The 10 Gbps goal is about performance. But it must come with low cost, high quality, and sufficient reliability. 10G services have to be easy to install reliably, remain stable and robust against cable plant variations and conditions, and provide a wealth of service flexibility so that services remain reliable under a broad set of use cases.
The Road to 10G…
At CableLabs, we’ve taken big leaps toward 10G with DOCSIS® 4.0, including Full Duplex DOCSIS, and with cable modems (CMs) which will be capable of 5 Gbps symmetrical service in the near future. To fully arrive at 10G, we need to enable 10 Gbps downstream speeds. To accomplish that, we’ll need to expand our use of available spectrum, and we’ll likely need to use that spectrum in a highly efficient manner. Pushing higher bandwidth solutions deeper into the network and closer to the edge customers will be required, too. We have a lot of innovation ahead of us to get to the 10G future.
…Is Paved with Innovation
Invention often begins with an initial solution that is later repeated for verification, then validated further. That initial solution then needs to be scaled; in other words, it needs to be made repeatable, at a low cost, and with sufficient reliability.
Fortunately, DOCSIS networking is a technology with many reliability traits integrated. Data are delivered reliably due to Forward Error Correction. Profile management can control the data rate to allow the best performance possible, but not push performance to low reliability. Adjustments to the connection between the cable modem termination system (CMTS) and CM assure reliable transmission continues under constant environmental and network changes. And Proactive Network Maintenance (PNM) assures that plant conditions are discoverable, and that they can be translated into maintenance activities that can further assure services stay reliable at low cost. The cable industry is starting on a solid foundation.
Consider one possible direction we could take on the road to 10G. As we begin to expand the frequencies that DOCSIS uses, we may need improved error correction, better profile management, or better CMTS-to-CM coordination to assure reliable services continue at expected levels. However, pushing these limits might also mean new failure modes in the plant, or greater service sensitivity to existing failure modes, thus increasing the importance of PNM. Operators should up their PNM game now, understanding that it will be an even more important element to assure a reliable 10G future.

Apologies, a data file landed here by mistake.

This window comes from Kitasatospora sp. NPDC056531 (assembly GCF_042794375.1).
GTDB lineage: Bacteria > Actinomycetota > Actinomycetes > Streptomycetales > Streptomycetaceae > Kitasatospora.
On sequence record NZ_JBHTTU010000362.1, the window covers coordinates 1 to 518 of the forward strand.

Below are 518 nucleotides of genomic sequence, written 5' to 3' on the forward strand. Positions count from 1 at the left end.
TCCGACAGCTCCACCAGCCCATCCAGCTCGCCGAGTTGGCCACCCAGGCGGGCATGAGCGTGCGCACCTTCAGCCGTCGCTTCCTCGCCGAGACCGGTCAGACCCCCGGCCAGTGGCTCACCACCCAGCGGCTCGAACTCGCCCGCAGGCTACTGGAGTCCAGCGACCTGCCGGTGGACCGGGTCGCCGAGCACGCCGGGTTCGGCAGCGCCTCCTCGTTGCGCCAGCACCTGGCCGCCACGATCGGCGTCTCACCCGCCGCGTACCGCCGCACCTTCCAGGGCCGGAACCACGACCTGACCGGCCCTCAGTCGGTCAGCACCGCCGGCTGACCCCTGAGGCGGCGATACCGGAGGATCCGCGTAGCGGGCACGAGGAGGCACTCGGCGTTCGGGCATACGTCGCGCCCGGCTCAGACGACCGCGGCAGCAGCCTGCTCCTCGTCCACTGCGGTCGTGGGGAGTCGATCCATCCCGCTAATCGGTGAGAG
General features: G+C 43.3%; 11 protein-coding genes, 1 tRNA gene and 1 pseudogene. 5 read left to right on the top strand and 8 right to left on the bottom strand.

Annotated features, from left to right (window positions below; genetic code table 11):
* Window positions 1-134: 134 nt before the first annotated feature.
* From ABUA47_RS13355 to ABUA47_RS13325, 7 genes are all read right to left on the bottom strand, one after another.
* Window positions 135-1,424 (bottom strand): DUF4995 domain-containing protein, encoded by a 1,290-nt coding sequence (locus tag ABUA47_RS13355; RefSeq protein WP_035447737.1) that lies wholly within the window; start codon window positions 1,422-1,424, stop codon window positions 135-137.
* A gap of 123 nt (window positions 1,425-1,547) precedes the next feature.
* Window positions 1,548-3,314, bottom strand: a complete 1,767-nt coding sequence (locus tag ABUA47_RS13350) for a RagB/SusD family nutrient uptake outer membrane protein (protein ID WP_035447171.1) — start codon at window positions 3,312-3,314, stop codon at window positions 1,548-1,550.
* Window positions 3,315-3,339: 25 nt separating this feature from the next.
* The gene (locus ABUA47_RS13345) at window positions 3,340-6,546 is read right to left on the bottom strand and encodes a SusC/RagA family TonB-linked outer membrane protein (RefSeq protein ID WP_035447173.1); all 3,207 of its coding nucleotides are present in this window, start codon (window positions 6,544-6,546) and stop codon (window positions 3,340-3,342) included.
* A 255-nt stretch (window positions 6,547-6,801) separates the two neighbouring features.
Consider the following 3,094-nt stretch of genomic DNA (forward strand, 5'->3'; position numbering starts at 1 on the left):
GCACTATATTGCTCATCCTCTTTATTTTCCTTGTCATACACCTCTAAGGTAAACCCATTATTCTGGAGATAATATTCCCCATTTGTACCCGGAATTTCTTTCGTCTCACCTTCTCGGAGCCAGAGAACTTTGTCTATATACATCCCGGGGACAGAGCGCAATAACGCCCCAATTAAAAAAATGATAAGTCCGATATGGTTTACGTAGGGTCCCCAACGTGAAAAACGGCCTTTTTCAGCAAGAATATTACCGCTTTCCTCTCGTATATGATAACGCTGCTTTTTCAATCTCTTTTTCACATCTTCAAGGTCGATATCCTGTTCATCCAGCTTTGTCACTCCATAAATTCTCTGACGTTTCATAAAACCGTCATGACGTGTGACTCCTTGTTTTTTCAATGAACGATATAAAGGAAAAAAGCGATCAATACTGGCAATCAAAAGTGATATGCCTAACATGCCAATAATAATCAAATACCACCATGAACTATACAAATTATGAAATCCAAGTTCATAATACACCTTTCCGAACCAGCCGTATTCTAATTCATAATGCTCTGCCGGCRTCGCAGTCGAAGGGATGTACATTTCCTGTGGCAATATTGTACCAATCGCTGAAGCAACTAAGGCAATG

A Super Highway in Many Directions
Because of this strong reliability foundation in cable technologies, particularly DOCSIS, we can build our 10G future with reliability in mind. Rather than simply extending our boundaries and hoping that our existing methods to assure reliable services will be sufficient, we can define solutions that bring reliability with them. By focusing simultaneously on increased performance, lower operational costs, and reliable services, we can evolve into an effective, desirable 10G future for the world.
Also, by thoughtfully choosing the technologies to develop, we can create degrees of freedom and opportunities to enhance reliability while developing 10G. This is the right approach for the industry to take because reliability can only be built into a service, not added later. By choosing to develop solutions now that expand our options for reliable services, we can enable operators to have full control of their services. To make it work reliably, PNM will be there, and so will a few other advantages to come.
10G Platform: Coming to Homes, Offices and Cities Near You